By John Michaelson
Minnesota News Connection
ST. PAUL, Minn. (July 22, 2014) — When it comes to the well-being of children, Minnesota is once again one of the best places in the nation, although challenges remain.
Stephanie Hogenson, research and policy director with Children’s Defense Fund-Minnesota, says despite the state being ranked fifth overall in the 25th annual Kids Count Data Book from the Annie E. Casey Foundation, there was a steep increase in children living in single-parent families and in high poverty neighborhoods. The report also found high disparity rates for the some of the state’s minority children.
“Children of color and Native American children are less likely to attend preschool,” says Hogenson. “They’re more likely to live in poverty and they’re more likely to have poor education outcomes in categories such as reading by third grade and graduating on time.”
To close those gaps, Hogenson says Minnesota should ensure policies and programs that serve children of color and Native American children are expanded, are culturally relevant, and address the economic needs of those families.
More specifically, Hogenson says providing more children with access to health care would help improve long-term outcomes. Another key is increasing high-quality early education, which she says has a two-pronged benefit for families.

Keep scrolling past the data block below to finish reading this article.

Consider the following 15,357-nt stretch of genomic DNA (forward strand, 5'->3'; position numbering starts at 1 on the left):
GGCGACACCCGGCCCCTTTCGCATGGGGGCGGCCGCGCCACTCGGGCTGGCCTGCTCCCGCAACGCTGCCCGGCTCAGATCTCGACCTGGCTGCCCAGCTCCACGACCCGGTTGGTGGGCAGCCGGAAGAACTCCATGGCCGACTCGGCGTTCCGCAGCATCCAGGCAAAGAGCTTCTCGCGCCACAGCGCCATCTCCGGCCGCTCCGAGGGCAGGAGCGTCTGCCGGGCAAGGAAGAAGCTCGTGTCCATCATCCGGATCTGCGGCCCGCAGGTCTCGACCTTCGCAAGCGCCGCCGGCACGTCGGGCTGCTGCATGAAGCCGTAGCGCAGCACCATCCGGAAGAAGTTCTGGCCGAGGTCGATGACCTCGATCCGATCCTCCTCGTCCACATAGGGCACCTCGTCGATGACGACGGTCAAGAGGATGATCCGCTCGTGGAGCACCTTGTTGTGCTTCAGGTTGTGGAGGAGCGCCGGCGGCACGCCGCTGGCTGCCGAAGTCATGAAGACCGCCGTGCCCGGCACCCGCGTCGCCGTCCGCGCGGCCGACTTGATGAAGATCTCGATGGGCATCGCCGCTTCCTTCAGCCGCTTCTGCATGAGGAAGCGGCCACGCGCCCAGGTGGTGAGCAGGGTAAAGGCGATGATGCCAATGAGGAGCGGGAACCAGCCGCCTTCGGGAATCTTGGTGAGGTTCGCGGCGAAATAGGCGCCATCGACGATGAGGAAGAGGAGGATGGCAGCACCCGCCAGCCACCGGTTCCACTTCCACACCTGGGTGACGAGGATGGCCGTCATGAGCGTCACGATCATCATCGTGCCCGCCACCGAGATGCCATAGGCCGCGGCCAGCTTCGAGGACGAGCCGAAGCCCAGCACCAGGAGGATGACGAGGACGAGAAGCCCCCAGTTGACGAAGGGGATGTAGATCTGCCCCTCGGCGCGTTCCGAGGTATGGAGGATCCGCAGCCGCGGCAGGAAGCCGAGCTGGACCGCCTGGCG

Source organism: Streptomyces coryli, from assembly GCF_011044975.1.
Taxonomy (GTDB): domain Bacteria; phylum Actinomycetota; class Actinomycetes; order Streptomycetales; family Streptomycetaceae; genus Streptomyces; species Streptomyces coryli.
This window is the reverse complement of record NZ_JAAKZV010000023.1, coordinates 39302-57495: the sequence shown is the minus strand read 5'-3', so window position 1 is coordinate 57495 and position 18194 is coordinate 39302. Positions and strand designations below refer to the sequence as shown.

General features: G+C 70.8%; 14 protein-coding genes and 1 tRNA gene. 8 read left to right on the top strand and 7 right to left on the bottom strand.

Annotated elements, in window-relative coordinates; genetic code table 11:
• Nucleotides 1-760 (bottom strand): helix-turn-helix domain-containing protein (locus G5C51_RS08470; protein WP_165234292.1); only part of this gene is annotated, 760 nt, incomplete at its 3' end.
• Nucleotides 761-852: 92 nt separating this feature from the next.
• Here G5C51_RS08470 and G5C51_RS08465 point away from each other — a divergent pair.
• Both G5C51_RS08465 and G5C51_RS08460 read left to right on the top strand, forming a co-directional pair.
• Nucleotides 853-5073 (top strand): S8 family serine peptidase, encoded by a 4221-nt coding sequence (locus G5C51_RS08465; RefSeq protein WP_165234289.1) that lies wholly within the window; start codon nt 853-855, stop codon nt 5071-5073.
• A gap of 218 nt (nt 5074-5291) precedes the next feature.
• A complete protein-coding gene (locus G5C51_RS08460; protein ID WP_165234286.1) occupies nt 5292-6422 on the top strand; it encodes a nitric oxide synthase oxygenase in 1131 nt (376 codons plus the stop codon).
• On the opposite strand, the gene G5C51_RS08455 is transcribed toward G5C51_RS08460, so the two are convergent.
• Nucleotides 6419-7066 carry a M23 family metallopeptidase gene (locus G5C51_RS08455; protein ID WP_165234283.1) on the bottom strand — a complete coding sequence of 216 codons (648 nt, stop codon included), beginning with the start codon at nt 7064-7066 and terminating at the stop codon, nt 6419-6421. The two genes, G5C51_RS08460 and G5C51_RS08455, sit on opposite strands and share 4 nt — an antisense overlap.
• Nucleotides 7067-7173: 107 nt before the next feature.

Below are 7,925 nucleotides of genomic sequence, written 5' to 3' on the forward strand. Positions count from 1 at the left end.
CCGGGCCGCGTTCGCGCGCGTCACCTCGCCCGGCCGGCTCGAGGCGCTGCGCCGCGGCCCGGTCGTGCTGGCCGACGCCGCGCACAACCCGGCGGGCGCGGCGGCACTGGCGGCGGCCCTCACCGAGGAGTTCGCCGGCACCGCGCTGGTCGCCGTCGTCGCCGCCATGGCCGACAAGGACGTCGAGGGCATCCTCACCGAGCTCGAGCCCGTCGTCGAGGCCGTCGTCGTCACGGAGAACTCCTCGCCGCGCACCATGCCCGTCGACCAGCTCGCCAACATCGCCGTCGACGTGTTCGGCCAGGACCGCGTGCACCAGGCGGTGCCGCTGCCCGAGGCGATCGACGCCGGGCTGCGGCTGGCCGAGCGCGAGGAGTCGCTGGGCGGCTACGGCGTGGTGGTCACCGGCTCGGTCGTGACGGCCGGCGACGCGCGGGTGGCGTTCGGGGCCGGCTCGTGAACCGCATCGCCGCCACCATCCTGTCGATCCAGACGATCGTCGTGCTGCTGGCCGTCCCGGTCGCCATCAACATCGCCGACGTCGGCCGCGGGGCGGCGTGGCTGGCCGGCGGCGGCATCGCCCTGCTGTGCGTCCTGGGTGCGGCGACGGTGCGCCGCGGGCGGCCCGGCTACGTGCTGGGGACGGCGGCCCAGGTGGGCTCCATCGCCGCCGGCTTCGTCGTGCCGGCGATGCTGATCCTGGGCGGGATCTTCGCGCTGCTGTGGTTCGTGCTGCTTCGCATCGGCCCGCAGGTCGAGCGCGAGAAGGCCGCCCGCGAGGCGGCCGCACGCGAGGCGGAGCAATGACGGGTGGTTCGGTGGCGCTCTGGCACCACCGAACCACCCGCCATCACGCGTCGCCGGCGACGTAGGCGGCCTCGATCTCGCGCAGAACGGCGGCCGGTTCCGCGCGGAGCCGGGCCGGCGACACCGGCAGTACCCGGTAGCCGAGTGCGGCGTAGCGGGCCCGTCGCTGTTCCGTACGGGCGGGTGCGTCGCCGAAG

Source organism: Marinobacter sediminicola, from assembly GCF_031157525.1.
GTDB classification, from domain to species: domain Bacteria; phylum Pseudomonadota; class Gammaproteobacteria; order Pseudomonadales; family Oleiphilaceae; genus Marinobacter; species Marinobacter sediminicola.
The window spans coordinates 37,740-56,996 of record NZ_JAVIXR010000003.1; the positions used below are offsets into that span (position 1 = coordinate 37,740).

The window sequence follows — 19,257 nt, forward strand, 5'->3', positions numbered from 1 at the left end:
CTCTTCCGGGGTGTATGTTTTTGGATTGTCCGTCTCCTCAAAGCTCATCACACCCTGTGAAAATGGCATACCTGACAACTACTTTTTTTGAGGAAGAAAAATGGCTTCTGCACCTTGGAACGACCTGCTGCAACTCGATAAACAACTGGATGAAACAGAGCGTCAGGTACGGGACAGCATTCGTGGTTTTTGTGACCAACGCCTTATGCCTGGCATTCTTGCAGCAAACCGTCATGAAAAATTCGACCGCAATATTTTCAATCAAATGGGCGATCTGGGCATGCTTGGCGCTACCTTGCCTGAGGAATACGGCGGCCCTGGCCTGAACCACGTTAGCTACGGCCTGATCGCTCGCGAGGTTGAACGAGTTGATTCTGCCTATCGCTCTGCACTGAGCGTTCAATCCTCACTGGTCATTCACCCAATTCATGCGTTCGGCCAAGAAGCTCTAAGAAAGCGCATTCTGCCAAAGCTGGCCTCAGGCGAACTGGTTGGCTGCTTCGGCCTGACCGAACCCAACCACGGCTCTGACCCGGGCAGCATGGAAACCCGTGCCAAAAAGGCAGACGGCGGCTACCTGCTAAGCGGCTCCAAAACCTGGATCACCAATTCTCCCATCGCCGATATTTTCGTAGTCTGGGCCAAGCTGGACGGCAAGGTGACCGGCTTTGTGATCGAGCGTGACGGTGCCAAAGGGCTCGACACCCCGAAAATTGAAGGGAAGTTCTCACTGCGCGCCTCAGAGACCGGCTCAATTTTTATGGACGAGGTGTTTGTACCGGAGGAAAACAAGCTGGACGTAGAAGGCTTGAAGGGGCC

“Early education allows parents to work so their child has a safe, stable place to go while the parent or both parents are out of the house,” says Hogenson. “It also supports the child and improves academic outcomes, increasing their potential for college.”
One effort already finding success is the Freedom School program from Children’s Defense Fund-Minnesota, which Hogenson says targets children of color and low-income youth to reverse summer learning loss.
“It improves their reading ability and their self esteem,” she explains, “and we know those are two categories that can really improve outcomes for children.”
Progress is also being made in the teen birth rate, which is now at a historic low. Death rates for children and teens are also down because of medical advances and increased usage of seat belts, car seats and bike helmets.